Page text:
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Free extensor digitorum brevis muscle flap in facial paralysis, and the second metatarsophalangeal joint flap is used at the temporomandibular joint reconstruction for a long time. Anatomically, these flaps can be harvested through even the same pedicle flap even on the same regions. Literature is available of their usage along with the use of hand and upper extremity reconstruction. Unlike this example, the authors have used these flaps in maxillofacial region where facial paralysis and temporomandibular joint reconstruction will be performed together. In this study, clinical report and surgical details of this flap have been shared.
This article was published in the following journal.
Name: The Journal of craniofacial surgery
Temporomandibular joint (TMJ) ankylosis is a complex entity that requires accurate diagnosis and prompt treatment. Multiple surgical modalities have been proposed to treat TMJ ankylosis, including gap...
Surgical management of temporomandibular joint (TMJ) ankylosis in children is often challenging and may result in various complications such as facial nerve injury and visible scar. In this clinical r...
Costochondral grafting (CCG) can be used for the reconstruction of ankylotic, hypoplastic, and resected temporomandibular joint (TMJ) defects. CCGs have previously been considered the gold standard in...
Reduction malarplasty is one of the most commonly performed cosmetic and plastic surgery in Asian countries. Bony ankylosis of the temporomandibular joint (TMJ) occurs usually as a result of trauma, i...
Patients with hemifacial microsomia (HFM) and Kaban-Pruzansky type III mandibular deformities require ramus construction with autologous tissue. The free fibula flap, an alternative to the costochondr...
Temporomandibular joint disorders (TMJD) are a family of musculoskeletal disorders that represent the most common chronic orofacial pain condition. TMJD is associated with persistent pain ...
Currently, physicians have several options in addressing the anatomic and physiologic sequela of facial paralysis. However, strategies to address the psychologic and coping ability for pat...
Facial nerve paralysis is a disfiguring complication which occurs in 7-10 % of temporal bone fractures. The onset of paralysis may be immediate, delayed or undetermined, the latter of whi...
The facial paralysis is a frequent disease causing important functionals swallowing dysfunctions. The purpose of our study was to evaluate the improvement of the swallowing disorders after...
Given the frequency of temporomandibular joint (TMJ) dysfunction and the variations in its expression, this project intends to initiate a process of objective evaluation of mandible functi...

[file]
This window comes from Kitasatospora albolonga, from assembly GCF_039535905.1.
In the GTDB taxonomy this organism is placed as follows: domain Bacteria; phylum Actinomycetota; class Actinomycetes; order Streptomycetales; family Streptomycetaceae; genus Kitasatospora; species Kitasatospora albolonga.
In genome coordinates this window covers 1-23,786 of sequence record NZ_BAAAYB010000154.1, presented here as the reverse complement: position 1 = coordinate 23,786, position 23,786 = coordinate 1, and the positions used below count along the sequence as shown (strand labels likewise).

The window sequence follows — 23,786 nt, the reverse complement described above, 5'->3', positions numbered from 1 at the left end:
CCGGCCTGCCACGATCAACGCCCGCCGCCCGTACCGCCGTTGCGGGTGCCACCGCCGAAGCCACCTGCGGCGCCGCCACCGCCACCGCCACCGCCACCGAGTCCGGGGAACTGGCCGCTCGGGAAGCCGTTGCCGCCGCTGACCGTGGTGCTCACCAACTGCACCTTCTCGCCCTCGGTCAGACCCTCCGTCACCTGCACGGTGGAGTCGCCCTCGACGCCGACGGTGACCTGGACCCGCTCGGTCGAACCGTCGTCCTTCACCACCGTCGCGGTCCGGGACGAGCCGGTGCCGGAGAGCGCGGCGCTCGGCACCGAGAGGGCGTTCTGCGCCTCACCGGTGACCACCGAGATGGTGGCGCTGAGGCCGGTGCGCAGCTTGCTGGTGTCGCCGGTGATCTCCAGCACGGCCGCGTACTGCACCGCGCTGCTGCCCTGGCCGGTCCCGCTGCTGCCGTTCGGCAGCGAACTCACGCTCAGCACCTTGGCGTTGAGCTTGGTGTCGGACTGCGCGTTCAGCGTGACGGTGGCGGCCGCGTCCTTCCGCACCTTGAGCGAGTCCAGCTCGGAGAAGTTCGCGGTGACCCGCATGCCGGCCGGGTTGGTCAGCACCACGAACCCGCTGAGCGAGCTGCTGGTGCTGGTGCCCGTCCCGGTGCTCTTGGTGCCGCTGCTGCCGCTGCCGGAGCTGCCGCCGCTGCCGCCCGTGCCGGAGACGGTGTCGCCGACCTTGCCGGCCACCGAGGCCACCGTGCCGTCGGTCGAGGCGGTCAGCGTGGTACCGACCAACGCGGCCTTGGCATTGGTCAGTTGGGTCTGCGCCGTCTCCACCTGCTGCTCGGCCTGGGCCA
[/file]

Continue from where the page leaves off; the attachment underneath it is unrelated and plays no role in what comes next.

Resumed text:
A variety of conditions affecting the anatomic and functional characteristics of the temporomandibular joint. Factors contributing to the complexity of temporomandibular diseases are its relation to dentition and mastication and the symptomatic effects in other areas which account for referred pain to the joint and the difficulties in applying traditional diagnostic procedures to temporomandibular joint pathology where tissue is rarely obtained and x-rays are often inadequate or nonspecific. Common diseases are developmental abnormalities, trauma, subluxation, luxation, arthritis, and neoplasia. (From Thoma's Oral Pathology, 6th ed, pp577-600)
A symptom complex consisting of pain, muscle tenderness, clicking in the joint, and limitation or alteration of mandibular movement. The symptoms are subjective and manifested primarily in the masticatory muscles rather than the temporomandibular joint itself. Etiologic factors are uncertain but include occlusal dysharmony and psychophysiologic factors.
Severe or complete loss of facial muscle motor function. This condition may result from central or peripheral lesions. Damage to CNS motor pathways from the cerebral cortex to the facial nuclei in the pons leads to facial weakness that generally spares the forehead muscles. FACIAL NERVE DISEASES generally results in generalized hemifacial weakness. NEUROMUSCULAR JUNCTION DISEASES and MUSCULAR DISEASES may also cause facial paralysis or paresis.
A plate of fibrous tissue that divides the temporomandibular joint into an upper and lower cavity. The disk is attached to the articular capsule and moves forward with the condyle in free opening and protrusion. (Boucher's Clinical Dental Terminology, 4th ed, p92)
A plate of fibrous tissue that divides the temporomandibular joint into an upper and lower cavity. The disc is attached to the articular capsule and moves forward with the condyle in free opening and protrusion. (Boucher's Clinical Dental Terminology, 4th ed, p92)
Arthritis Fibromyalgia Gout Lupus Rheumatic Rheumatology is the medical specialty concerned with the diagnosis and management of disease involving joints, tendons, muscles, ligaments and associated structures (Oxford Medical Diction...
Dentistry is the study, management and treatment of diseases and conditions affecting the mouth, jaw, teeth and their supporting tissues (Oxford Medical Dictionary) The work of a dentist ranges from regular patient check-up to orthodontics and surgery....